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Prospectus

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Holy War, from late Antiquity to the 21st century

Course
2021-2022

Admission requirements

This course is part of the (Res)MA History Programme. Students from within the specialization the course belongs to have right of way. It is not accessible for BA students.

Description

Wars or massive armed violence for the sake of God or the sake of a divinized historical future have occurred over and over again in the course of the history of the so-called West since (arguably) late Antiquity. God or divinized history have been components in more recent conflicts, including America´s Iraq war (but also earlier American wars). After some dipping into the vast historiography on the topic, students will identify primary evidence for a case-study of their choice, on which they will write an individual paper. (Res)MA students will be expected to use (and reflect upon the use of) models and theories from other disciplines than History, as well as synthesize in discussion the various papers.

Entry test: Pick three chapters that are of interest to you in the volumes of the Cambridge History of War and/or the Cambridge World History of violence, and write a QUARP for each. This choice will also possibly tell the instructor what your interests are…

Course objectives

General learning objectives

The student has acquired:

  1. The ability to independently identify and select literature, using traditional and modern techniques;
  2. The ability to independently identify and select sources, using traditional and modern techniques;
  3. The ability to analyse and evaluate a corpus of sources with a view to addressing a particular historical problem;
  4. The ability to analyse and evaluate literature with a view to addressing a particular historical problem;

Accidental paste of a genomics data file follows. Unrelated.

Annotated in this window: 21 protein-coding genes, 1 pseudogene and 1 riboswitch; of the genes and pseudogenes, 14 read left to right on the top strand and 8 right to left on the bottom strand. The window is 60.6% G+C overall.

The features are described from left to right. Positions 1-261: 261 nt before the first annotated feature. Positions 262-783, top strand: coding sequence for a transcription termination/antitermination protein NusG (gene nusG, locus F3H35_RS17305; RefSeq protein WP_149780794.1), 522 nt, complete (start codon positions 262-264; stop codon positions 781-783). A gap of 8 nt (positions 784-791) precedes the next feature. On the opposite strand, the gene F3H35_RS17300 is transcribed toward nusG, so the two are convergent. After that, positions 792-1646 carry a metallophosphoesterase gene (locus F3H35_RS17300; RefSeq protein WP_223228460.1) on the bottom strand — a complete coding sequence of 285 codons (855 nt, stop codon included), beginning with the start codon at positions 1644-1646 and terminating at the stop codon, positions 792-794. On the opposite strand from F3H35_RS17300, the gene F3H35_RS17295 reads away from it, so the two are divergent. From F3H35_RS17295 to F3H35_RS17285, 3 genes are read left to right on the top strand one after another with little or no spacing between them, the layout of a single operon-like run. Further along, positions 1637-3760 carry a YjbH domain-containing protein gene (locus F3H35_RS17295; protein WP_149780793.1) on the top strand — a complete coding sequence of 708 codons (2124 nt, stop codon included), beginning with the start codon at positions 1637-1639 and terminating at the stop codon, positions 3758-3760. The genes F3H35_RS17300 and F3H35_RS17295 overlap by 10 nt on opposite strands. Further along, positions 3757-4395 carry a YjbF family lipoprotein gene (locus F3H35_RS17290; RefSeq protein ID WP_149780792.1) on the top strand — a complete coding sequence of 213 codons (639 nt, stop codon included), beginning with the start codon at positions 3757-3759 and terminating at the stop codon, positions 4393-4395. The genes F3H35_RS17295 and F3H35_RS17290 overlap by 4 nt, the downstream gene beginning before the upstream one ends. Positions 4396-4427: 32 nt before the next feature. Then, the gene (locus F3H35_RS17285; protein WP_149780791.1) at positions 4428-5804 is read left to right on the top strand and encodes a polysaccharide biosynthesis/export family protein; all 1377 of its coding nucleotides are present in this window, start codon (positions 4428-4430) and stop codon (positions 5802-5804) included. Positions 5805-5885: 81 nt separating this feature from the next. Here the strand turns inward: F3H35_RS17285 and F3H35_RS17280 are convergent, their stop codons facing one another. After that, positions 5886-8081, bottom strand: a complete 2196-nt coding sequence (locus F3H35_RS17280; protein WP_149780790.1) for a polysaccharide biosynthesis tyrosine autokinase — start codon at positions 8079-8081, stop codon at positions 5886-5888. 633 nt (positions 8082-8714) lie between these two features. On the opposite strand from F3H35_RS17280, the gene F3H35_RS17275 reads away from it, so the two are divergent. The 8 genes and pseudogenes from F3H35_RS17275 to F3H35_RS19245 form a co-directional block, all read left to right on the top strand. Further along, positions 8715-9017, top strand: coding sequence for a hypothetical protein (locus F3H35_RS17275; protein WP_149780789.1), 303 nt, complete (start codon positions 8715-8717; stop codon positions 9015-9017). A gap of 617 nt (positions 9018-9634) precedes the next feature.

5. The ability to independently formulate a clear and well-argued research question, taking into account the theory and method of the field and to reduce this question to accessible and manageable sub-questions;
  6. The ability to independently set up and carry out an original research project that can make a contribution to existing scholarly debates;
  7. The ability to give a clear and well-founded oral and written report on research results in correct English, meeting the criteria of the discipline;
  8. The ability to participate in current debates in the specialisation;
  9. The ability to provide constructive feedback to and formulate criticism of the work of others and the ability to evaluate the value of such criticism and feedback on one’s own work and incorporate it;
  10. (ResMA only:) The ability to participate in a discussion of the theoretical foundations of the discipline.

Learning objectives, pertaining to the specialisation

The student has acquired:

  1. Thorough knowledge and comprehension of one of the specialisations or subtrack as well as of the historiography of the specialisation, focusing particularly on the following;
    -in the specialization Europe 1000-1800: the broader processes of political, social and cultural identity formation between about 1000-1800; awareness of problems of periodisation and impact of ‘national’ historiographical traditions on the field.
    -in the specialisation Politics, Culture and National Identities, 1789 to the Present: political practices, symbols and perceptions, nationalism, and national identities in a cultural and societal context from 1800;
  2. Thorough knowledge and comprehension of the theoretical, conceptual and methodological aspects on the following:
    -in the specialisation Europe 1000-1800: the ability to analyse and evaluate primary sources from the period, if necessary with the aid of modern translations; ability to make use of relevant methods of quantitative and qualitative analysis to interpret sources in their textual and historical context.